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Outcomes of a Partnered Facilitation Strategy to Implement Primary Care–Mental Health



Implementing new programs and practices is challenging, even when they are mandated. Implementation Facilitation (IF) strategies that focus on partnering with sites show promise for addressing these challenges.


Our aim was to evaluate the effectiveness of an external/internal IF strategy within the context of a Department of Veterans Affairs (VA) mandate of Primary Care–Mental Health Integration (PC-MHI).


This was a quasi-experimental, Hybrid Type III study. Generalized estimating equations assessed differences across sites.


Patients and providers at seven VA primary care clinics receiving the IF intervention and national support and seven matched comparison clinics receiving national support only participated in the study.


We used a highly partnered IF strategy incorporating evidence-based implementation interventions.


We evaluated the IF strategy using VA administrative data and RE-AIM framework measures for two 6-month periods.


Evaluation of RE-AIM measures from the first 6-month period indicated that PC patients at IF clinics had nine times the odds (OR=8.93, p<0.001) of also being seen in PC-MHI (Reach) compared to patients at non-IF clinics. PC providers at IF clinics had seven times the odds (OR=7.12, p=0.029) of referring patients to PC-MHI (Adoption) than providers at non-IF clinics, and a greater proportion of providers’ patients at IF clinics were referred to PC-MHI (Adoption) compared to non-IF clinics (β=0.027, p<0.001). Compared to PC patients at non-IF sites, patients at IF clinics did not have lower odds (OR=1.34, p=0.232) of being referred for first-time mental health specialty clinic visits (Effectiveness), or higher odds (OR=1.90, p=0.350) of receiving same-day access (Implementation). Assessment of program sustainability (Maintenance) was conducted by repeating this analysis for a second 6-month time period. Maintenance analyses results were similar to the earlier period.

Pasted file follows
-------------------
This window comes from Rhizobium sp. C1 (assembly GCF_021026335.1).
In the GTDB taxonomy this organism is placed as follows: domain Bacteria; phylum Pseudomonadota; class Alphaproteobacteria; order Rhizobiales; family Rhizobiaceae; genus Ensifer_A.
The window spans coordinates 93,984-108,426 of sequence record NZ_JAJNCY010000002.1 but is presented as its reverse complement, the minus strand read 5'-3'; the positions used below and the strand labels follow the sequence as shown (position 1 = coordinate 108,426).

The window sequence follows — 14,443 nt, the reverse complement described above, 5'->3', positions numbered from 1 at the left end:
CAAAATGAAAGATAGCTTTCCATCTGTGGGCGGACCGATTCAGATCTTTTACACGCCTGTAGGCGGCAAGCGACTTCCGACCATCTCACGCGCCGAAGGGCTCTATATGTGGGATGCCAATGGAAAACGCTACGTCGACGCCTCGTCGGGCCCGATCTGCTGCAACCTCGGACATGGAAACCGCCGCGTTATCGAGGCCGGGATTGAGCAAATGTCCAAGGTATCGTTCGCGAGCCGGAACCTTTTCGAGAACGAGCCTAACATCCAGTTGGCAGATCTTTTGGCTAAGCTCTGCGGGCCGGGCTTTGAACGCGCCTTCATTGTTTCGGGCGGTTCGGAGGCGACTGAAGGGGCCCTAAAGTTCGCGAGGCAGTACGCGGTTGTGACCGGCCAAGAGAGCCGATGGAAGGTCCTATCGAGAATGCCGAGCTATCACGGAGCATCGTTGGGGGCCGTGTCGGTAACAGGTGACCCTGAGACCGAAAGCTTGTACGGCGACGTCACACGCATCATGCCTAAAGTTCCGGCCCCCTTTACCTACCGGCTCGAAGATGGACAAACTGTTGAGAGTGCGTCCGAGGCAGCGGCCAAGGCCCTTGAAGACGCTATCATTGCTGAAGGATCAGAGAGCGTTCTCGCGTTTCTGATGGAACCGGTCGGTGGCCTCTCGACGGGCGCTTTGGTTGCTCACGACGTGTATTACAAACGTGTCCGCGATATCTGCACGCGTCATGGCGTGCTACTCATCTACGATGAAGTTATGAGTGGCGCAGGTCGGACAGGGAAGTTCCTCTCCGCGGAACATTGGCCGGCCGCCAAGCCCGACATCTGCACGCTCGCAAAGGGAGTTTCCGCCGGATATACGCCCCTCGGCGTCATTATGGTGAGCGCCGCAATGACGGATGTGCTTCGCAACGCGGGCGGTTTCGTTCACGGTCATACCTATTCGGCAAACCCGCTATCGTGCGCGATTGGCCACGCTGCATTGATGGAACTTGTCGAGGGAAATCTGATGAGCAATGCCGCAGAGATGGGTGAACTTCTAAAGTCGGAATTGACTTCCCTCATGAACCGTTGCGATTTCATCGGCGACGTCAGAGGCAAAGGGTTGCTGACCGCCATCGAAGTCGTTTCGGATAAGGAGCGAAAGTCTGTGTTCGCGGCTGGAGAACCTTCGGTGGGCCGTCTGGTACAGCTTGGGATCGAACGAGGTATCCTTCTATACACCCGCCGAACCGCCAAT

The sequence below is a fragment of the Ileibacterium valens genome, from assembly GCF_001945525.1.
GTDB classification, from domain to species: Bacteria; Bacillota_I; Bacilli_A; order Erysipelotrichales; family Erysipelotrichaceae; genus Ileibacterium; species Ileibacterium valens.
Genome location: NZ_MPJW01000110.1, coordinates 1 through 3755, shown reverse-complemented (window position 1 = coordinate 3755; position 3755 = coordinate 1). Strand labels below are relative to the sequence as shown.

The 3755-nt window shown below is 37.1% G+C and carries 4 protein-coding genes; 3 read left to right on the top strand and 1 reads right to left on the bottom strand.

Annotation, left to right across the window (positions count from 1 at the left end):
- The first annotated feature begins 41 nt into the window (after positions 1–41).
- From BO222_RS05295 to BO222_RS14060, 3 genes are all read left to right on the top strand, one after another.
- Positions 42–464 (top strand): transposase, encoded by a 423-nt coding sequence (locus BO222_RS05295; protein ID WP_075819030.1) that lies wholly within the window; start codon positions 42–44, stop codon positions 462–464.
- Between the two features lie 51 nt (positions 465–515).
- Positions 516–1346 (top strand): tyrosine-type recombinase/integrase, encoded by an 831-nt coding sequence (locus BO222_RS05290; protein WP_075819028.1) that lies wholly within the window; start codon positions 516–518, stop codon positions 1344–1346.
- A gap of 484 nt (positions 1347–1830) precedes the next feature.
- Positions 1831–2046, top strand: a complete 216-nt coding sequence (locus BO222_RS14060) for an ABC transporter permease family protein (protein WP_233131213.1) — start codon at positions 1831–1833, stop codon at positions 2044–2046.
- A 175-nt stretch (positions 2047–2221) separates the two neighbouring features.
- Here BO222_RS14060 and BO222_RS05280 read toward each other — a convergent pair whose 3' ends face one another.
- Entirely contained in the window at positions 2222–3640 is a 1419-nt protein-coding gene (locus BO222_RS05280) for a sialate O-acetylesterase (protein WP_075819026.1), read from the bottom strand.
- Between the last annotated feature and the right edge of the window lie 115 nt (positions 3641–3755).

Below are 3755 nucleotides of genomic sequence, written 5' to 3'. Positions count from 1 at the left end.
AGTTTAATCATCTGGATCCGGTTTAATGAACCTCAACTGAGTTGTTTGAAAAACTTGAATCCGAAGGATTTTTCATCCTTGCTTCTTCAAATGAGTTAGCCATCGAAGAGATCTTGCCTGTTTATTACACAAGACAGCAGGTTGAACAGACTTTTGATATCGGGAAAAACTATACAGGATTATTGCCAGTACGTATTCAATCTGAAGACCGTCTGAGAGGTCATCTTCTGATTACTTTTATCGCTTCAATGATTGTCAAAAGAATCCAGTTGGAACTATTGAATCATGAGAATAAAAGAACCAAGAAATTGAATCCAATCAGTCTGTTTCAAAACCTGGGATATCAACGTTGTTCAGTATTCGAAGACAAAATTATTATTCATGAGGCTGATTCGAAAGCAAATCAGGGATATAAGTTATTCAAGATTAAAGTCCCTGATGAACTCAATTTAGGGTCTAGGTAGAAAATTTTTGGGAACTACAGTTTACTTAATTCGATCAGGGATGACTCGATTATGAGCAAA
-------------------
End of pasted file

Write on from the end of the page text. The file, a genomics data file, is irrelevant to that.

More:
The addition of a highly partnered IF strategy to national level support resulted in greater Reach and Adoption of the mandated PC-MHI initiative, thereby increasing patient access to VA mental health care.

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The authors thank Carrie Edlund, MS for assistance with editing and manuscript preparation.

This material is based on work supported by the U.S. Department of Veterans Affairs (VA) Health Services Research and Development (HSR&D) Service and the VA Quality Enhancement Research Initiative (QUERI) (grant SDP 08–316).


The views expressed in this article are those of the authors and do not necessarily reflect the position or policy of the Department of Veterans Affairs.

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The authors declare that they do not have a conflict of interest.

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Correspondence to JoAnn E. Kirchner MD.

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Kirchner, J.E., Ritchie, M.J., Pitcock, J.A. et al. Outcomes of a Partnered Facilitation Strategy to Implement Primary Care–Mental Health. J GEN INTERN MED 29 (Suppl 4), 904–912 (2014).

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